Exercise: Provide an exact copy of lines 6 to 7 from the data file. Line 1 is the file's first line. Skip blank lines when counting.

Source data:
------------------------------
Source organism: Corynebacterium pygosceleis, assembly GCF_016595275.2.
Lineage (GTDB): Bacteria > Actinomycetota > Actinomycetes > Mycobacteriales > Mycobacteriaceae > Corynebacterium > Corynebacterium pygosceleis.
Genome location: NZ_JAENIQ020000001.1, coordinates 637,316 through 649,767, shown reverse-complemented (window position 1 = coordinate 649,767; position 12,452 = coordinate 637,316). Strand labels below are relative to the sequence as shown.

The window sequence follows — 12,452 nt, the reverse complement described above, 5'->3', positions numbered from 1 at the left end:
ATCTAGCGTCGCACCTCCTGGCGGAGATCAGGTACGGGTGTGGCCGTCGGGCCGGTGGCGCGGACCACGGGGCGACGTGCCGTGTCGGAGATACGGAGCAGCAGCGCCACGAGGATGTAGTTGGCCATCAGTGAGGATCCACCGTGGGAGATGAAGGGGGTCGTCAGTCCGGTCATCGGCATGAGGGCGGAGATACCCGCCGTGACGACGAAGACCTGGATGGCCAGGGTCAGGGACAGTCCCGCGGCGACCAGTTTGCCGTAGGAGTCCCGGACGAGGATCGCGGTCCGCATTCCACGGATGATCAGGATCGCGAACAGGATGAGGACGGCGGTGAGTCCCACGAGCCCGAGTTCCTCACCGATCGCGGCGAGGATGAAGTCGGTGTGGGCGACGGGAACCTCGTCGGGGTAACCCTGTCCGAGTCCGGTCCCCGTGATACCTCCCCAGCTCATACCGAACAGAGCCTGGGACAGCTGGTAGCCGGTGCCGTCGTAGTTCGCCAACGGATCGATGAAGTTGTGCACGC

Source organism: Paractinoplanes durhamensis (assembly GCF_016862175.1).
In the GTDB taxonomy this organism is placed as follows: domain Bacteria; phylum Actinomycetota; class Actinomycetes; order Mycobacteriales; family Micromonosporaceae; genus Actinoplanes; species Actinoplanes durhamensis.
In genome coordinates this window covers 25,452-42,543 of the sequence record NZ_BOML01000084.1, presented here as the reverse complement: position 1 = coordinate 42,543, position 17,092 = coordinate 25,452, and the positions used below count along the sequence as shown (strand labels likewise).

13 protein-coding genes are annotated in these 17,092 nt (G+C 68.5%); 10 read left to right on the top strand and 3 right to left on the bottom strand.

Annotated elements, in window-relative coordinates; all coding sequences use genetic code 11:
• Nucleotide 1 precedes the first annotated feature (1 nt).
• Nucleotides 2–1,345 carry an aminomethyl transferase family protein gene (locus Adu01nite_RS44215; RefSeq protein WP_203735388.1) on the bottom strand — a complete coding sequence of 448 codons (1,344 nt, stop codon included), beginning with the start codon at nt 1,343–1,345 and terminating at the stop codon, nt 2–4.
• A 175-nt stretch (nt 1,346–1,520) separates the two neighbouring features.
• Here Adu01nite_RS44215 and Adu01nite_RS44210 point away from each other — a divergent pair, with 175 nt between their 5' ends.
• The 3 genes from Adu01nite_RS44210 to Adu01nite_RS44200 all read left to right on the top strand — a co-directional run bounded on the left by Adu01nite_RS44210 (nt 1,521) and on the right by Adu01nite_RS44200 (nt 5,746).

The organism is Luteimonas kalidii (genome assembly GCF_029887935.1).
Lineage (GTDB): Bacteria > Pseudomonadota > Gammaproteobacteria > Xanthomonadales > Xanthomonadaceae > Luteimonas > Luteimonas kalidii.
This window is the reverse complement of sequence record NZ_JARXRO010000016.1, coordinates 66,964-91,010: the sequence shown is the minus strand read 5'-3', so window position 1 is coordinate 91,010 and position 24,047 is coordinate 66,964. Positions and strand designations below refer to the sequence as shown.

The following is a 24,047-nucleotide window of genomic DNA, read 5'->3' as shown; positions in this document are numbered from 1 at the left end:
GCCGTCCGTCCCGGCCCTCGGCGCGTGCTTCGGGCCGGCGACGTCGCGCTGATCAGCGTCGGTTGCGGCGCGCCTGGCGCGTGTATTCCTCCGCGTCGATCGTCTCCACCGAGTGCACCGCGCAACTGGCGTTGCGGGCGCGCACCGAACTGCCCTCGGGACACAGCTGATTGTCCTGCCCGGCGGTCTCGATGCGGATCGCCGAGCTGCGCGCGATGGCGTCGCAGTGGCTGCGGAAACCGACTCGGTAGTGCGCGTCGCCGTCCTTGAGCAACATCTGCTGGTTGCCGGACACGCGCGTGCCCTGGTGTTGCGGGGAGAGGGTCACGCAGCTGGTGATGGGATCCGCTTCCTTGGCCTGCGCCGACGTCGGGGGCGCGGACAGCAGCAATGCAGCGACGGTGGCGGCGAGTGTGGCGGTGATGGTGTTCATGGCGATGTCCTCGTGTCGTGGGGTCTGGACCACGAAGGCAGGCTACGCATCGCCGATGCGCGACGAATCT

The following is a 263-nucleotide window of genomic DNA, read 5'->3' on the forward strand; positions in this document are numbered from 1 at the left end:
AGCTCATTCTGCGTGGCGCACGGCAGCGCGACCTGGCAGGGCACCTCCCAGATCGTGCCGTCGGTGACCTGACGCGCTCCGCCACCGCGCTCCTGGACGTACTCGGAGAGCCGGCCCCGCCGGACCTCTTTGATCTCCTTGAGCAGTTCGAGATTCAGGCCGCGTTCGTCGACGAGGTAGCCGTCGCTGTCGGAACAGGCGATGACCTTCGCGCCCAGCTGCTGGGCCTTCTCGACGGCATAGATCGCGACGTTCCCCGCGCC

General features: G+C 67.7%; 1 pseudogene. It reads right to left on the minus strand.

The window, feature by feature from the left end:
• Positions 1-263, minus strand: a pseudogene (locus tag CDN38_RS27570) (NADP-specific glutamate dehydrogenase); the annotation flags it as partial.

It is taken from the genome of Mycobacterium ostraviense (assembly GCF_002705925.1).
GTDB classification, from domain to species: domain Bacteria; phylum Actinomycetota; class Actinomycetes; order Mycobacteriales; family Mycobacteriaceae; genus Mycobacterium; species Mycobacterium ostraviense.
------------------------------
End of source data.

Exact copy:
Source organism: Paractinoplanes durhamensis (assembly GCF_016862175.1).
In the GTDB taxonomy this organism is placed as follows: domain Bacteria; phylum Actinomycetota; class Actinomycetes; order Mycobacteriales; family Micromonosporaceae; genus Actinoplanes; species Actinoplanes durhamensis.